Nowadays, the region is a popular destination for rock climbers and hikers who set out into the range to enjoy its scenic beauty and unique geologic formations.

Main Hiking Areas

While the range itself might be quite small, the Albion Mountains are home to some particularly popular outdoor recreation destinations. Here are some of the best places to check out in the region.

City of Rocks National Preserve

By and large the biggest attraction in the Albion Range, City of Rocks National Reserve is a famous rock climbing destination and hiking location. The reserve is home to 13 named mountains, the highest and most prominent of which is Graham Peak.

As the name suggests, City of Rocks is, well, rocky, and it is home to thousands of granite rock domes and spires that dot the landscape. The reserve is particularly popular among climbers as there are well over 1,000 routes in the area.

City of Rocks National Preserve. Albion Mountains, Idaho

While the reserve is actually fairly small, it is a fantastic place to venture to if you’re looking to see a landscape like no other. Even if you’re not too keen on heights and climbing, there are a number of campgrounds both in and near the reserve as well as plenty of hiking trails to enjoy.

To be careful, however, when visiting the reserve in the summer months. The heat can be particularly dangerous, especially around midday. If possible, plan your recreation for the morning and evening when the temperatures are more tolerable and don’t forget to stay hydrated.

Sawtooth National Forest

The northern half of the Albion Mountains is part of the Sawtooth National Forest, a collection of more than 2 million acres (850,000 ha) located in Idaho and Utah. While there are some 97 named mountains in the Sawtooth National Forest, the highest and most prominent one within the Albion Range is Cache Peak.

Sawtooth National Forest is home to a stunning collection of mountainous regions, including the beautiful Hemingway-Boulders Wilderness, the Cecil D. Andrus-White Clouds Wilderness, the Sawtooth Wilderness, and the Sawtooth National Recreation Area to the north.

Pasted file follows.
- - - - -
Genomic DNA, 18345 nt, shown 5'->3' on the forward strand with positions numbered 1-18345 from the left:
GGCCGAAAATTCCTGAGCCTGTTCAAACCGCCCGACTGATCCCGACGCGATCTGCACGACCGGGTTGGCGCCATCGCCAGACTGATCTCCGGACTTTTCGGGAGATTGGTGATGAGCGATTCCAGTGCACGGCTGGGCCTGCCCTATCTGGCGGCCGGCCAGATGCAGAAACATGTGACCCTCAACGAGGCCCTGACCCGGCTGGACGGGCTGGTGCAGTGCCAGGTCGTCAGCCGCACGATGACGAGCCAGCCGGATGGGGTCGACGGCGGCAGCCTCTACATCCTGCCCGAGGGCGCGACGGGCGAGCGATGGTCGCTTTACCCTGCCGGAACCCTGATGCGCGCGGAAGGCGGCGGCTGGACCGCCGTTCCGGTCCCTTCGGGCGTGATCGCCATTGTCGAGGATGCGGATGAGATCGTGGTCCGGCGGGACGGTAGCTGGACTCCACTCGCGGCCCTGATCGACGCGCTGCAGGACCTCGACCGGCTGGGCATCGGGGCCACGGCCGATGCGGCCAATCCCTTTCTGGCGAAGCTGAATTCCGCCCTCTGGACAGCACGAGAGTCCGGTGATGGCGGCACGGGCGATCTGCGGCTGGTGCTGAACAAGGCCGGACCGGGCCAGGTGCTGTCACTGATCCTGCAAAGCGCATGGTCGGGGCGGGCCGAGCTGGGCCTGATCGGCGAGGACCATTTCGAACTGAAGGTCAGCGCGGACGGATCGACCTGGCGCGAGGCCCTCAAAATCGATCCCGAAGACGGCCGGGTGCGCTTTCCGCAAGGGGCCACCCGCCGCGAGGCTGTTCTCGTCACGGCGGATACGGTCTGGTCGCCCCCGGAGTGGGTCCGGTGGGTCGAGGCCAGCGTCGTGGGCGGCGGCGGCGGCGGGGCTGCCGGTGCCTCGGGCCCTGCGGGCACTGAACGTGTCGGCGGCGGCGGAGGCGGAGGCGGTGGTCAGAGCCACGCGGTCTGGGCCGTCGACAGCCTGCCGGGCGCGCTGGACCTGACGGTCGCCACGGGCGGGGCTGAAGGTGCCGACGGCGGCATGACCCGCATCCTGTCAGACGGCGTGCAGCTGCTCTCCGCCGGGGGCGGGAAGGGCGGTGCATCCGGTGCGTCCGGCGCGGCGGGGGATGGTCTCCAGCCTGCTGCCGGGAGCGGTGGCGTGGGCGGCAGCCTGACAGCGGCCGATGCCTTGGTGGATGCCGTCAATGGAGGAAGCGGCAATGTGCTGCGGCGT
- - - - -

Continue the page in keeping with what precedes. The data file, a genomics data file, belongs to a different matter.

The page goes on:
Sawtooth National Forest. Albion Mountains, Idaho

Within the Albion Mountains, the Sawtooth National Forest is home to some of the largest peaks in the range, including Cache Peak, Mount Independence, and Mount Harrison, which are all worthy summit attempts. The forest also contains the stunning Independence Lakes, which are one of the most popular backpacking destinations in the region.

There is also a small alpine ski area within the Sawtooth National Forest section of the Albion Mountains, Pomerelle, which is one of the oldest in the western part of the country.

Major Cities

Looking for a place to stay during your travels to the Albion Mountains? Here are some of the best towns and cities to check out:

Almo, Idaho

Although it’s quite small, the community of Almo, Idaho is located just to the east of the southern Albion Mountains and it is one of the most popular stopping areas in the region. Thanks to its proximity to City of Rocks National Reserve, Almo is a go-to place if you need food or supplies during your visit.

In fact, the community has a fairly large gas station, convenience store, and pizza place called Rock City Mercantile, which is a popular haunt among climbers in the area. The store is open on a seasonal basis during the spring, summer, and fall, so it’s a must-visit if you’re in the area.

City of Rocks National Reserve, Almo, Idaho

City of Rocks National Reserve

Twin Falls, Idaho

Located to the northwest of the Albion Mountains, Twin Falls is the largest city in the region. It is home to around 50,000 people and it is the county seat of Twin Falls County. Twin Falls is perhaps best known in popular culture for being the site of daredevil Evel Knievel’s attempted rocket-powered jump.

The region around Twin Falls is highly agricultural, though it also has a growing manufacturing industry. Interestingly, Twin Falls is the largest city in the state that’s not directly along an Interstate highway, though it is still relatively easy to get to by road. There is also a small regional airport located outside the city.

Twin Falls, Idaho

Salt Lake City, Utah

While it’s located about 3 hours to the south of the Albion Mountains, Salt Lake City, Utah is one of the largest communities within driving distance of the range. It is home to about 200,000 people, though some 1.2 million live in the city’s greater metropolitan area.

Salt Lake City is the commercial and cultural hub for the state of Utah and for the Wasatch Front. It is home to the largest airport in the surrounding area and it offers excellent transportation connections around the US. Plus, Salt Lake City is an excellent outdoor recreation destination in its own right, so it’s well worth the visit.

Salt Lake City, Utah